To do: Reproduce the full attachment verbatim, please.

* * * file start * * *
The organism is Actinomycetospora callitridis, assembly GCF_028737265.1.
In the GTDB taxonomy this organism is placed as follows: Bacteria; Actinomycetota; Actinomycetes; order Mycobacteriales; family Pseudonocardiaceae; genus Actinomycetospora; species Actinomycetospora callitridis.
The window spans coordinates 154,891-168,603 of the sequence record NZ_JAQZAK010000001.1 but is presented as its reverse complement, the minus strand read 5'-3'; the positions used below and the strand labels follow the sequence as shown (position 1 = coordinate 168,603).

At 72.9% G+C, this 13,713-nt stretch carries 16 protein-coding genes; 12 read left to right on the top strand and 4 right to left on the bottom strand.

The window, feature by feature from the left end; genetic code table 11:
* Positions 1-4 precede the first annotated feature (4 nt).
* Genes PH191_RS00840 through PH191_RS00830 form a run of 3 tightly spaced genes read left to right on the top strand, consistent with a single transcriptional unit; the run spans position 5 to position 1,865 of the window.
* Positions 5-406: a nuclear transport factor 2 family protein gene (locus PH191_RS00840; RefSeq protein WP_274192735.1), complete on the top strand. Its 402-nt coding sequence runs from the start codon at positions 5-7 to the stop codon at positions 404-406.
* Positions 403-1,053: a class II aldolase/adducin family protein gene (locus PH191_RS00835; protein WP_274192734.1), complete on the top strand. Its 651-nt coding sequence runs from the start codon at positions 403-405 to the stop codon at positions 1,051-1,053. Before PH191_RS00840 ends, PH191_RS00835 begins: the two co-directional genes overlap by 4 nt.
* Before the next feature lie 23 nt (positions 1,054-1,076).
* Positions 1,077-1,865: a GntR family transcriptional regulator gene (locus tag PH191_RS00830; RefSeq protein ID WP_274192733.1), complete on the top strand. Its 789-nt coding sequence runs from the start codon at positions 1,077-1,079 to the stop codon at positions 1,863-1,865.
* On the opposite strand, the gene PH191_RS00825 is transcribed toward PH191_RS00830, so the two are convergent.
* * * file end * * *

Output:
The organism is Actinomycetospora callitridis, assembly GCF_028737265.1.
In the GTDB taxonomy this organism is placed as follows: Bacteria; Actinomycetota; Actinomycetes; order Mycobacteriales; family Pseudonocardiaceae; genus Actinomycetospora; species Actinomycetospora callitridis.
The window spans coordinates 154,891-168,603 of the sequence record NZ_JAQZAK010000001.1 but is presented as its reverse complement, the minus strand read 5'-3'; the positions used below and the strand labels follow the sequence as shown (position 1 = coordinate 168,603).

At 72.9% G+C, this 13,713-nt stretch carries 16 protein-coding genes; 12 read left to right on the top strand and 4 right to left on the bottom strand.

The window, feature by feature from the left end; genetic code table 11:
* Positions 1-4 precede the first annotated feature (4 nt).
* Genes PH191_RS00840 through PH191_RS00830 form a run of 3 tightly spaced genes read left to right on the top strand, consistent with a single transcriptional unit; the run spans position 5 to position 1,865 of the window.
* Positions 5-406: a nuclear transport factor 2 family protein gene (locus PH191_RS00840; RefSeq protein WP_274192735.1), complete on the top strand. Its 402-nt coding sequence runs from the start codon at positions 5-7 to the stop codon at positions 404-406.
* Positions 403-1,053: a class II aldolase/adducin family protein gene (locus PH191_RS00835; protein WP_274192734.1), complete on the top strand. Its 651-nt coding sequence runs from the start codon at positions 403-405 to the stop codon at positions 1,051-1,053. Before PH191_RS00840 ends, PH191_RS00835 begins: the two co-directional genes overlap by 4 nt.
* Before the next feature lie 23 nt (positions 1,054-1,076).
* Positions 1,077-1,865: a GntR family transcriptional regulator gene (locus tag PH191_RS00830; RefSeq protein ID WP_274192733.1), complete on the top strand. Its 789-nt coding sequence runs from the start codon at positions 1,077-1,079 to the stop codon at positions 1,863-1,865.
* On the opposite strand, the gene PH191_RS00825 is transcribed toward PH191_RS00830, so the two are convergent.